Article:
Then it’s a good time to start counting your pennies.
Here’s a familiar scenario at the start of every month: You just got your pay cheque and you feel like a million bucks. You can’t wait to hit the bar for drinks with your gal pals or shop the latest shoe collection. A week or two later you realize that your bank balance is dangerously low and you wonder how you’ll survive the rest of the month. You promise yourself that you’ll be careful about your expenses next month. But, come payday again, you, sadly, repeat the same vicious cycle.
Most of us are guilty of spending money on things we don’t need. While it may be a major problem, there are ways to deal with it. Three Lankan girls tell us what methods have actually helped them control impulse spending.
MAKE A LIST AND STICK TO IT
“I often went grocery without a plan in mind. It was my mother who instilled in me the importance of making a list along with a rough budget, and sticking to it. Usually, I walked every aisle in the supermarket and picked up stuff for the month. The moment I see something on discount, I grab it without a second thought. Most times it’s not even a product I use, but the lure of a reduced price is too strong. Not anymore! I installed the ColorNote app on my phone and keep a template. It’s amazing how a little planning helps!” – Shana, 25
UNSUBSCRIBE FROM EMAIL AND TEXT MESSAGES FROM VENDORS
“Turn off mobile and e-mail notifications from clothing stores or food outlets. Pizza Hut, Dominos and KFC constantly send me messages about offers and discounts. With online ordering, it’s easy to buy stuff with your card. So, invariably I spent all my money on junk food. I ended up gaining weight (in a not so good way) and got broke pretty fast. My friend took matters into her own hands and unsubscribed me from all the discounted services. No more unwanted deals breaking my bank now!” – Priya, 22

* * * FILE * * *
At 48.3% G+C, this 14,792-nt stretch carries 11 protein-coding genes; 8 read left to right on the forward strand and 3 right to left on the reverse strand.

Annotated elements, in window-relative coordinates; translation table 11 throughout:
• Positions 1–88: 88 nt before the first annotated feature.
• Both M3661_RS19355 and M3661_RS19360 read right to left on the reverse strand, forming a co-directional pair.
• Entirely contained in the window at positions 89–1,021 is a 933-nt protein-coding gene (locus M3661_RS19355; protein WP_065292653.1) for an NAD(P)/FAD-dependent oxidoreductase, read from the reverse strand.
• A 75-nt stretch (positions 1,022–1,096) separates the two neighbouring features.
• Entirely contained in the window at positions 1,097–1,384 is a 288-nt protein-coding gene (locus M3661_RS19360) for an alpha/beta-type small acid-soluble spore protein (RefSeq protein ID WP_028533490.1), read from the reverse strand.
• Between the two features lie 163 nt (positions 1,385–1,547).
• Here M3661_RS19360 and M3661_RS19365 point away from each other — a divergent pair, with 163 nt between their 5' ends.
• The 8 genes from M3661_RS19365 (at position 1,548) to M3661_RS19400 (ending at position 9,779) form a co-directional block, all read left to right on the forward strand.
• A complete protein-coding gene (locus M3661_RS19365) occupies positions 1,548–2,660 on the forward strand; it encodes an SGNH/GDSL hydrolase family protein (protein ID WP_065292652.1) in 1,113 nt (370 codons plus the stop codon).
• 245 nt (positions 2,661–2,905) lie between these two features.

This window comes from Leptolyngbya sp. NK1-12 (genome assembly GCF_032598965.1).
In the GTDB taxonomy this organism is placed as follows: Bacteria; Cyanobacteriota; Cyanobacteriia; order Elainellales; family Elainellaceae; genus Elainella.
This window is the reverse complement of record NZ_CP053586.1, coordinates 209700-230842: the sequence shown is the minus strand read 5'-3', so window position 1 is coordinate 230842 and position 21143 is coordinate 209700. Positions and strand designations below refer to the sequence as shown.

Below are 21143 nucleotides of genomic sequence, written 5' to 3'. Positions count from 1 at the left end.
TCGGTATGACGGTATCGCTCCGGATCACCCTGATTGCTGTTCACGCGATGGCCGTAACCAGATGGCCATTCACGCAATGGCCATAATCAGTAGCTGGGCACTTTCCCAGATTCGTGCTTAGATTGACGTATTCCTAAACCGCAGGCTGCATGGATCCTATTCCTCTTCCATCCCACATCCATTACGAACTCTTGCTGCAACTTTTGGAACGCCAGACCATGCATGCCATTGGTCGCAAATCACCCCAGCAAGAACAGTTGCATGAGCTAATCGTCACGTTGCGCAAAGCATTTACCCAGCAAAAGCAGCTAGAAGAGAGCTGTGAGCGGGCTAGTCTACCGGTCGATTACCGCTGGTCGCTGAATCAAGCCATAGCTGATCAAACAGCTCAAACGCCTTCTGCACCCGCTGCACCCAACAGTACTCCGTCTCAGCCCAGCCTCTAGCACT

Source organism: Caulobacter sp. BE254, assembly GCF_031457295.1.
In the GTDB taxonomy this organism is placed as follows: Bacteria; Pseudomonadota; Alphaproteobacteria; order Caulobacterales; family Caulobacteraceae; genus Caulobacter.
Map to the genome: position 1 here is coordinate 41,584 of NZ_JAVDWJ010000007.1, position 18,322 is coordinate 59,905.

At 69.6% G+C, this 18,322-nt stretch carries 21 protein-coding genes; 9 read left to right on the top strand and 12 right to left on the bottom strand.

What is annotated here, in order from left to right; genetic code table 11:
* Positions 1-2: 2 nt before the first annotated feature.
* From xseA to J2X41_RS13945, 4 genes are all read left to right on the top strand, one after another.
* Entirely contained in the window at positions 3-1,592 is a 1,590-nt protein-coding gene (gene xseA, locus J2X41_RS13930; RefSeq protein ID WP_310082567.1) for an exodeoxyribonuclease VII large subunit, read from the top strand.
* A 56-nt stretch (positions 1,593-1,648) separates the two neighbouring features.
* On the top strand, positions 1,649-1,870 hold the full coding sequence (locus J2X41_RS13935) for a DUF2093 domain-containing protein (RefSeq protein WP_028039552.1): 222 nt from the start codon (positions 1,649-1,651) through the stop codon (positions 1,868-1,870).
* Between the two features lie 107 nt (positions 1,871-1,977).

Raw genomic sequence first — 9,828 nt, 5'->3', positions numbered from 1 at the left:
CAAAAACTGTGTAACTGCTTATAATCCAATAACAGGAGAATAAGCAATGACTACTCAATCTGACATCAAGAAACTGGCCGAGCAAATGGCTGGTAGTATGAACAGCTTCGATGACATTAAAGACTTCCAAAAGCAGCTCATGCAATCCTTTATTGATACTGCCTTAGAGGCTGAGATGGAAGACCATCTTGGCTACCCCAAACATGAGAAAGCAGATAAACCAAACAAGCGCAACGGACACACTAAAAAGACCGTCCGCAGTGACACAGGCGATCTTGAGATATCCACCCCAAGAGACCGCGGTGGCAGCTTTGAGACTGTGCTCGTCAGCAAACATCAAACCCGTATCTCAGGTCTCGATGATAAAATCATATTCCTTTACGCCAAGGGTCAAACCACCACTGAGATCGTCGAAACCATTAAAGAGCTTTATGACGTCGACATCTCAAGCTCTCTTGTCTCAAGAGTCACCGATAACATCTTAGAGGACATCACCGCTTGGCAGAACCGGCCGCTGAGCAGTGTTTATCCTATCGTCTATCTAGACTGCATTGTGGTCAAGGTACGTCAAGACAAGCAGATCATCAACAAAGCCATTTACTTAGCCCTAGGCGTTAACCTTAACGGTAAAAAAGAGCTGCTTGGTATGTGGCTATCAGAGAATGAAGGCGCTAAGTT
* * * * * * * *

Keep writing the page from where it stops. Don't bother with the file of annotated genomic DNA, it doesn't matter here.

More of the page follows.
CANCEL UNNECESSARY CARDS
“In Colombo, it’s easier to carry around credit/debit cards rather than a wad of cash. It’s also safer that way in case your wallet gets lost or stolen. But the disadvantage is being able to buy whatever you want, knowing you always have access to money. That’s exactly what happened to me every time I went shopping at ODEL or Cotton Collection. I kept using my credit card until I racked up a huge bill at the end of the month. My husband was so shocked when he saw how much I’d spent. I felt really guilty so we sat down and figured out how to stop this habit. I cancelled my credit card after paying my dues and only kept one debit card in my purse. This account only had a limited amount so I knew I had to be careful about how I used it. The SMS alerts that give real-time updates on every purchase I make, along with the bank balance, helps me a great deal.” – Hansi, 32
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